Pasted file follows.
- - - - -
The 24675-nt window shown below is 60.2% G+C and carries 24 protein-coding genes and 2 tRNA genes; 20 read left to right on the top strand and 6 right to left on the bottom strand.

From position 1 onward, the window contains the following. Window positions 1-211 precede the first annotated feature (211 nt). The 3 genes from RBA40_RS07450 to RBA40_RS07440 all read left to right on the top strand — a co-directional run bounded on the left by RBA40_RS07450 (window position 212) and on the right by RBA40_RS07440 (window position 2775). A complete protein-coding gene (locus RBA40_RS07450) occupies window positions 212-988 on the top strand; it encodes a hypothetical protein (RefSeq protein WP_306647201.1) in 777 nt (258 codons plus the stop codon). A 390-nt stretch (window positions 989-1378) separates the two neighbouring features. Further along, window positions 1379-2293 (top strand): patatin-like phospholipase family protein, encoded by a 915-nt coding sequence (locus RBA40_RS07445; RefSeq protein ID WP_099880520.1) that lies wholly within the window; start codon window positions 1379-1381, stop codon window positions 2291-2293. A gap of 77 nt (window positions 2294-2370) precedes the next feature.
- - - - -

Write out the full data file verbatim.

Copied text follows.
The 24675-nt window shown below is 60.2% G+C and carries 24 protein-coding genes and 2 tRNA genes; 20 read left to right on the top strand and 6 right to left on the bottom strand.

From position 1 onward, the window contains the following. Window positions 1-211 precede the first annotated feature (211 nt). The 3 genes from RBA40_RS07450 to RBA40_RS07440 all read left to right on the top strand — a co-directional run bounded on the left by RBA40_RS07450 (window position 212) and on the right by RBA40_RS07440 (window position 2775). A complete protein-coding gene (locus RBA40_RS07450) occupies window positions 212-988 on the top strand; it encodes a hypothetical protein (RefSeq protein WP_306647201.1) in 777 nt (258 codons plus the stop codon). A 390-nt stretch (window positions 989-1378) separates the two neighbouring features. Further along, window positions 1379-2293 (top strand): patatin-like phospholipase family protein, encoded by a 915-nt coding sequence (locus RBA40_RS07445; RefSeq protein ID WP_099880520.1) that lies wholly within the window; start codon window positions 1379-1381, stop codon window positions 2291-2293. A gap of 77 nt (window positions 2294-2370) precedes the next feature.